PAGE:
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Voyage to Kure: Expedition Diaries

<< Expedition Diaries | About the Islands

Day 1: First Day at Sea

Holly Lohuis
Holly Lohuis. Photo credit: Sarah Ettman-Sterner

We are integrating the "three R's" -- reduce, reuse and recycle -- as much as possible, as we are living with limited space and resources. The team is learning to live aboard ship like coral reef animals, which successfully survive by using the same elements over and over and where there is no waste.

- Holly Lohuis, Expedition Team, Education Associate


In Transit to Mokumanamana

Date: 7/7/03
Location: N22°35.5' W161°49.1'
Weather: Partly cloudy
Sea Conditions: Wind 15-20 knots, seas 6-8 feet

On the team's first full day at sea, the crew aboard spend most of the day through rough seas and squalls to their first destination, Mokumanamana. After a year and a half of anticipation, Jean-Michel is thrilled that their first dive is less than 24 hours away. But in the meantime, the crew has much to do, establishing chores and systems for everyday life aboard the boat.

Holly Lohuis, Expedition Team, Education Associate:

[Our mission for day is] to continue to secure all items on deck and inside the cabins for the rough sea conditions we are bound to encounter in the 1,200-mile voyage to Kure. The toughest part is storing and securing all the food and beverages. You can just imagine the logistical challenge of supplying healthy, energy-rich food for 22 divers for over a month. The menu might be easy, but when it comes to storing the food you have to be creative! Every available space is useful for storage on a research vessel, and no place is too sacred -- under our beds, in the bathroom and throughout the empty bilges. Today, it was fun finding the tomato paste for tonight's spaghetti dinner. There were several spots to check, including under Matt's bed, in Ed's bathroom and in the stern head (bathroom!).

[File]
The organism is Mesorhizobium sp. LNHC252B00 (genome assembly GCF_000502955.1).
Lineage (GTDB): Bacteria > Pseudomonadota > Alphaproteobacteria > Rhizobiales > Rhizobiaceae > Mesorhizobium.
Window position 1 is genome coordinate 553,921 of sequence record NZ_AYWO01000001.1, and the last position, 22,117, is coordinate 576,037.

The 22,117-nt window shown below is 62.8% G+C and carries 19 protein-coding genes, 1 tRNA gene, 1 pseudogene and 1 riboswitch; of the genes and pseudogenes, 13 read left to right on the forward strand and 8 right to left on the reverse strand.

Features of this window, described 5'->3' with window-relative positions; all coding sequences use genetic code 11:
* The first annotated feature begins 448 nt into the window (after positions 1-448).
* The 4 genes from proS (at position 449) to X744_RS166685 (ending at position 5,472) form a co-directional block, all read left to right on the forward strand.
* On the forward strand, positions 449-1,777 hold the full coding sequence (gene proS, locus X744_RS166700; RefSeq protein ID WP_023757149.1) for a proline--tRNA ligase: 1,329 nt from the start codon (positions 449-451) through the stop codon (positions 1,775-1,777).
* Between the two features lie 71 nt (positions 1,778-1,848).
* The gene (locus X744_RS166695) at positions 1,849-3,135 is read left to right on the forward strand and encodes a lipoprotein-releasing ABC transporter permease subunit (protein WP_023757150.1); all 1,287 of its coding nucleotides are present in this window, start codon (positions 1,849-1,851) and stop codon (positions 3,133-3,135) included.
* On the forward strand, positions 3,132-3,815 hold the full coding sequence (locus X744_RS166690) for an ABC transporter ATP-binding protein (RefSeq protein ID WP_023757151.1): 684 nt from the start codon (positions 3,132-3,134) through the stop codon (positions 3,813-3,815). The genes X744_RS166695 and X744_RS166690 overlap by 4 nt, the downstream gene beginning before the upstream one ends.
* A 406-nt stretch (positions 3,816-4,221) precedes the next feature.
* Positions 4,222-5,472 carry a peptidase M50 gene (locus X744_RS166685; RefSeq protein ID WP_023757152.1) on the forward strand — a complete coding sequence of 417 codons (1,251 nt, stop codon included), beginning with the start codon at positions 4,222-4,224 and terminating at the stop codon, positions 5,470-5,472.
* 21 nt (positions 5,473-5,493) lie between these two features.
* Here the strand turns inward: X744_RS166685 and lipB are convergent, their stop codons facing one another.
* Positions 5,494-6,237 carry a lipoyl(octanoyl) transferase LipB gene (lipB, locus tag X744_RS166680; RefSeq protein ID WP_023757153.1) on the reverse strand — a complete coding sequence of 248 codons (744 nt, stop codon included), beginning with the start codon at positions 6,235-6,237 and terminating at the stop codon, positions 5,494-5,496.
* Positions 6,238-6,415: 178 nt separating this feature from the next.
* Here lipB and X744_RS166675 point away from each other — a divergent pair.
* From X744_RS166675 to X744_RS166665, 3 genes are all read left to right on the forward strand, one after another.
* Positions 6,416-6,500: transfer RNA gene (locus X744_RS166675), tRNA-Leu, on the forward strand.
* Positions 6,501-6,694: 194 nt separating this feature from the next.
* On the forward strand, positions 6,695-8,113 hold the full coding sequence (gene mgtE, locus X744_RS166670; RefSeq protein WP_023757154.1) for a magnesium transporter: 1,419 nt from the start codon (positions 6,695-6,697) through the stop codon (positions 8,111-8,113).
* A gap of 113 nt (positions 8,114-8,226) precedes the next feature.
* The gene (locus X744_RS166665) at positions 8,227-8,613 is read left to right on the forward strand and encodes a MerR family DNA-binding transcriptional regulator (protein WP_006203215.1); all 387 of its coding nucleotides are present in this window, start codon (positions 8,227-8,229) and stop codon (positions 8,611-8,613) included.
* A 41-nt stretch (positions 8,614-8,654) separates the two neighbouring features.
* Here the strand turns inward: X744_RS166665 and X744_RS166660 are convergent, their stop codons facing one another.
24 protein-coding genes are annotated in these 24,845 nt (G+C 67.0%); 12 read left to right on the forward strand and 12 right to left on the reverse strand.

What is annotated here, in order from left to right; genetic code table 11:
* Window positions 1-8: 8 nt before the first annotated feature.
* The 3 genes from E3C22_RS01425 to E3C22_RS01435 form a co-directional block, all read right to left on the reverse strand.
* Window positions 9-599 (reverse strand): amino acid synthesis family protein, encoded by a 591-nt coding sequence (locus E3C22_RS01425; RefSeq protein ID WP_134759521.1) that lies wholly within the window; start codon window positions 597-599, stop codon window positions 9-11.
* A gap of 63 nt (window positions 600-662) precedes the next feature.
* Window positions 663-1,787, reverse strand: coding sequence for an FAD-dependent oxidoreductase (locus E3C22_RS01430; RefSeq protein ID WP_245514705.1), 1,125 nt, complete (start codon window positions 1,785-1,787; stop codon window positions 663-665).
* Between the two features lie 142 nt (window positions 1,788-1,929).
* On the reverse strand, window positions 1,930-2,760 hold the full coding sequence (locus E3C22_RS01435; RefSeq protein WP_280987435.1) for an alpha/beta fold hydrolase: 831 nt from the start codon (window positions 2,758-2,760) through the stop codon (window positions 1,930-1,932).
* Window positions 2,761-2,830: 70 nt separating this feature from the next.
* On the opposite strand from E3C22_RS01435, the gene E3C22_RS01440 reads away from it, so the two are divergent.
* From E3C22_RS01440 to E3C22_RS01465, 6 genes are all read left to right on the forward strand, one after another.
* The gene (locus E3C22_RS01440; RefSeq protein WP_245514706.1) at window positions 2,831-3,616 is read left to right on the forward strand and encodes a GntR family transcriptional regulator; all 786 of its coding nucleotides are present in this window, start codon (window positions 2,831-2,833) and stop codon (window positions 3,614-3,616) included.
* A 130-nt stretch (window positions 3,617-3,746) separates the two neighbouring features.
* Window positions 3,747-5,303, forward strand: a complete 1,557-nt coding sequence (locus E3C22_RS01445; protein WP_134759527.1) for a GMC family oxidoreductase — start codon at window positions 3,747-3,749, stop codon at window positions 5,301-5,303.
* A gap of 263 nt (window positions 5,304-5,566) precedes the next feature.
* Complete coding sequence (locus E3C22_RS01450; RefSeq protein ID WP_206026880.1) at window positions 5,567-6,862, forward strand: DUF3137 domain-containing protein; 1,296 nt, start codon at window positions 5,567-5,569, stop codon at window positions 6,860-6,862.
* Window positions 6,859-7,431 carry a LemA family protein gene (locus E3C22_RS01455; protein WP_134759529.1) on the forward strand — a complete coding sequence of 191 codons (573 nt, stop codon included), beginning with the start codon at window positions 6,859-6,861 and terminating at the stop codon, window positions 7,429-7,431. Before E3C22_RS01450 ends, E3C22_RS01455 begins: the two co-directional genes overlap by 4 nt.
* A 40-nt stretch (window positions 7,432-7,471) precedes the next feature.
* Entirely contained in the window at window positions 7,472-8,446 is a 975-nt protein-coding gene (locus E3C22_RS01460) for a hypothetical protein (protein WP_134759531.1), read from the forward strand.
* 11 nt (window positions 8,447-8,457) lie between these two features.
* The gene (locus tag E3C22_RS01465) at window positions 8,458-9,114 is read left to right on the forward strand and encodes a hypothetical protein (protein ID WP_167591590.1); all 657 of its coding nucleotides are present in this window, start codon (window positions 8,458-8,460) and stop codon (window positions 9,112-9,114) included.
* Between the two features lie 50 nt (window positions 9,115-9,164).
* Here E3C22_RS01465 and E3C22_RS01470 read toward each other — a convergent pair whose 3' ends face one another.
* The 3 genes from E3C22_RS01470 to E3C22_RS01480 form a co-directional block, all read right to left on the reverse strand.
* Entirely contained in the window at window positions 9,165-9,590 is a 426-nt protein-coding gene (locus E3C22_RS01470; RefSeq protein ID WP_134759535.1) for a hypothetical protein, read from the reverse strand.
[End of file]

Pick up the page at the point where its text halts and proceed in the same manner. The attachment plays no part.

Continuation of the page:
The Ocean Futures Society Expedition Team. Although for many team members, this is the first time they've worked with each other, they have bonded together and are functioning as a cohesive unit. This is critical for successfully executing the different logistics required for diving and filming in remote conditions. Photo credit: Tom Ordway

Today was also the day for establishing daily chores, like who is responsible for laundry and who will be the primary person helping our cook, Ronda, in the galley. There is a bonus for helping in the galley. Ronda has brought a full bag of prizes, and last night, Jean-Michel and Antoine won silver medals, and today, Nan, Tove, Ed and Jim all received baseball hats!

Life aboard the Searcher is still in the hectic mode as we organize ourselves. We are working on establishing our recycling system and where to store all the trash. We designated a hatch on the bow as "the spot," but we need to make sure it will hold a month's worth of trash, glass bottles, aluminum cans and plastic bottles. We are integrating the "three R's" -- reduce, reuse and recycle -- as much as possible, as we are living with limited space and resources. The team is learning to live aboard ship like coral reef animals, which successfully survive by using the same elements over and over and where there is no waste.